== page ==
Less than a month after the release of Red Hat Enterprise Linux 5.5, the Linux developer has announced a public beta of the long awaited RHEL 6, the aim of which is to “blur the lines between virtual, physical and cloud computing.”
It’s three years since RHEL 5 was introduced and, despite regular updates, the Linux OS is starting to show its age, particularly when it comes to handling modern multi-core processors. To this end the new implementation features big architectural changes aimed at enhancing performance and scalability with, in theory at least, support for up to 64,000 cores. The amount of addressable memory has also been increased, up to 128TB, and the, now default, ext4 file system similarly enhanced to handle much larger files. XFS support is also set to be included, along with Btrfs and NFSv4.
There are virtualisation changes too, building on the KVM (Kernel Based Virtual Machine) hypervisor introduced in RHEL 5.4. The Xen hypervisor is dropped in RHEL 6 and experimental support for Linux Containers added.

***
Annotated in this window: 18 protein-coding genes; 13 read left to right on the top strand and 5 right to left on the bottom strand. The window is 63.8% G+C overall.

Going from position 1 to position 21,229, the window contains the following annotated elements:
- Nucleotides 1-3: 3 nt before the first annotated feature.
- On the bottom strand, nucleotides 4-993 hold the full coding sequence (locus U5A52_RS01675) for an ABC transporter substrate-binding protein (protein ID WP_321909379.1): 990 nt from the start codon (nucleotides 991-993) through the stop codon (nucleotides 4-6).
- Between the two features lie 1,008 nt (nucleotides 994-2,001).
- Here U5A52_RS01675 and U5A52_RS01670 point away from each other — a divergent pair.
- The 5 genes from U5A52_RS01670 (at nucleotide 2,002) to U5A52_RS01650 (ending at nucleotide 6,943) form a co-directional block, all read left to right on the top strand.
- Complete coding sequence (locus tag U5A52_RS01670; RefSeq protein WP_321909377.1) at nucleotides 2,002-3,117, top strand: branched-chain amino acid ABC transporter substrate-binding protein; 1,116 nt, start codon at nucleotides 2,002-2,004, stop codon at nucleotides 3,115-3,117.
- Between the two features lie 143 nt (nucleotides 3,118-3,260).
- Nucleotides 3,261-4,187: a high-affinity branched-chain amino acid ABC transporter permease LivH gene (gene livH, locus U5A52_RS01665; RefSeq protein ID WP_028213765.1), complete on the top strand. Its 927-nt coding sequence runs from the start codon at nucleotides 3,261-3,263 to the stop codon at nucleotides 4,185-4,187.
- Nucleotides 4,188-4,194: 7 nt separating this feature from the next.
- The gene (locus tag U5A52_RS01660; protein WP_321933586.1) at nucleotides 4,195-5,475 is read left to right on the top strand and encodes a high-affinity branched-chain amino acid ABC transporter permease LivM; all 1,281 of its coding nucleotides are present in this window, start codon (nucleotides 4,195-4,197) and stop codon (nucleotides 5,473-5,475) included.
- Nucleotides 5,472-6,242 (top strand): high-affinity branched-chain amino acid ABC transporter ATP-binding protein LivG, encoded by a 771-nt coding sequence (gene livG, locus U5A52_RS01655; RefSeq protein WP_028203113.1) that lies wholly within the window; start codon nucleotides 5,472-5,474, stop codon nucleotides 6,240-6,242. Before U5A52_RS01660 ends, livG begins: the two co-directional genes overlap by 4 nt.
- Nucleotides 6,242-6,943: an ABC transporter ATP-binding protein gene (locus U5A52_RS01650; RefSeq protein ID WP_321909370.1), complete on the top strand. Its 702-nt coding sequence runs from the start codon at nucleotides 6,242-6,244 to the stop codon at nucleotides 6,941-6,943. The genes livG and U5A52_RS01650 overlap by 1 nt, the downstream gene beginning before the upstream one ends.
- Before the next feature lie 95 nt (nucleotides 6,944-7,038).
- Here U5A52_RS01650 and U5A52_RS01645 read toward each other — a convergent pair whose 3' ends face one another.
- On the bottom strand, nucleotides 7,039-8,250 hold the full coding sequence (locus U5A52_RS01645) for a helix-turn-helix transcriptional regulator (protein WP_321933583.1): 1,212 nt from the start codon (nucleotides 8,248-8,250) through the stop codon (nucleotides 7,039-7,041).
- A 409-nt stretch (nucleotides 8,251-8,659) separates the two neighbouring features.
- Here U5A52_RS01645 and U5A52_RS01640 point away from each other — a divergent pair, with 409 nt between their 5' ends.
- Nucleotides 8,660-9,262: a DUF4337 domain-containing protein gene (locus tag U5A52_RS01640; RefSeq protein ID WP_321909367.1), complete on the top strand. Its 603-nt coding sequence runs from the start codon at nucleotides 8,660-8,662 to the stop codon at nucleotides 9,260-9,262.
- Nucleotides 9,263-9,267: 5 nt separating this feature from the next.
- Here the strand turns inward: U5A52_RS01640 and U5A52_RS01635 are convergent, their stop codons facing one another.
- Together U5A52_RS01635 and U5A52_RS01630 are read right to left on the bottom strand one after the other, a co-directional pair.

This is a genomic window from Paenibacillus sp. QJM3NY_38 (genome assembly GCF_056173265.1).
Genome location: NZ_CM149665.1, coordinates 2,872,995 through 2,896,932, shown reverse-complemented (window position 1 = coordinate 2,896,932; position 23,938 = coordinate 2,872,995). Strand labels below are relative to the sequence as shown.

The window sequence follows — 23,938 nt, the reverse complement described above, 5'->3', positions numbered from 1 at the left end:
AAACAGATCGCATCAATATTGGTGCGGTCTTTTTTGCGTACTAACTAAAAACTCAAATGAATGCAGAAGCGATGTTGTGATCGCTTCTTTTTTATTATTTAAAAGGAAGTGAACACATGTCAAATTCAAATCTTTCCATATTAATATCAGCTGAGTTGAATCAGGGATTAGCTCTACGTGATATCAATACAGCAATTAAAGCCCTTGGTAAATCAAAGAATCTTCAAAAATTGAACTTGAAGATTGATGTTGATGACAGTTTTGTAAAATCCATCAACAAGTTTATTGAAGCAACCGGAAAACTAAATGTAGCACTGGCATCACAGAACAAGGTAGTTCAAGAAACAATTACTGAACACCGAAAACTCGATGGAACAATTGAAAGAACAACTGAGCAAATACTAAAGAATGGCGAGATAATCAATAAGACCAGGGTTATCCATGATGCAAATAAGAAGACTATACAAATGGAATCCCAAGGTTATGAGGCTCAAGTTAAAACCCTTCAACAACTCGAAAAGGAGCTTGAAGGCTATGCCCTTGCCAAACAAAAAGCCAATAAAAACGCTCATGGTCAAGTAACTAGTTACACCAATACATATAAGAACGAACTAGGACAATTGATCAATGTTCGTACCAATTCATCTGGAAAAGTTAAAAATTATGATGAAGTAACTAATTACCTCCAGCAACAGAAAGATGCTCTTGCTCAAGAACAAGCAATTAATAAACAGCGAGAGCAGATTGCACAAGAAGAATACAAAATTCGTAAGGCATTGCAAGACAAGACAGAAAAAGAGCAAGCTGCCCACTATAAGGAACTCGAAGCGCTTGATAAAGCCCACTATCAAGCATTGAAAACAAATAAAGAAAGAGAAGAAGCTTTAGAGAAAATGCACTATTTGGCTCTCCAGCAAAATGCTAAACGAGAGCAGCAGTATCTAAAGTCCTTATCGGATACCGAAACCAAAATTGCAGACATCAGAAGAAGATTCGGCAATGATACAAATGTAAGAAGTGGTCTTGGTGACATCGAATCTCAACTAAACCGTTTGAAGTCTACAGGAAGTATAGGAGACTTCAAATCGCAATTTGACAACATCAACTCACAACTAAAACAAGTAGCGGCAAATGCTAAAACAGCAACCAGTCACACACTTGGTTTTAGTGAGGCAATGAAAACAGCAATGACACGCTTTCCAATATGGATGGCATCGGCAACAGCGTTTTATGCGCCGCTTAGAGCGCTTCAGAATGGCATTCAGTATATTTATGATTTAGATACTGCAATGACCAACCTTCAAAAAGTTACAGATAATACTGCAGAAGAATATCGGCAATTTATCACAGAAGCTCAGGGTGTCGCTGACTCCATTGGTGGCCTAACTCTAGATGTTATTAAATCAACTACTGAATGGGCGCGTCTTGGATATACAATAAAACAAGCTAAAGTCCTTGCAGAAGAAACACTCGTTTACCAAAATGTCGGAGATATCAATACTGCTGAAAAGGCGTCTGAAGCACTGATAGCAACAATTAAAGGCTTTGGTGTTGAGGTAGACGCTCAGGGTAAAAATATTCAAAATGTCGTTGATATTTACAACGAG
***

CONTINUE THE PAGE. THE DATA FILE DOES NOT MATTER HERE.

Other changes include power management and security enhancements including an SELinux sandbox and a new service to centrally manage user credentials and identities.
Available for 32/64bit Intel and AMD platforms, plus IBM Power System Z platforms, the RHEL 6 beta is available for free download and evaluation at RHEL6 Beta.
No dates have been announced for the final release of RHEL 6, although further announcements are expected at the Red Hat Summit in June. In the meantime Red Hat is keen to stress continued development and support for RHEL 5, which will remain on the books until 2014.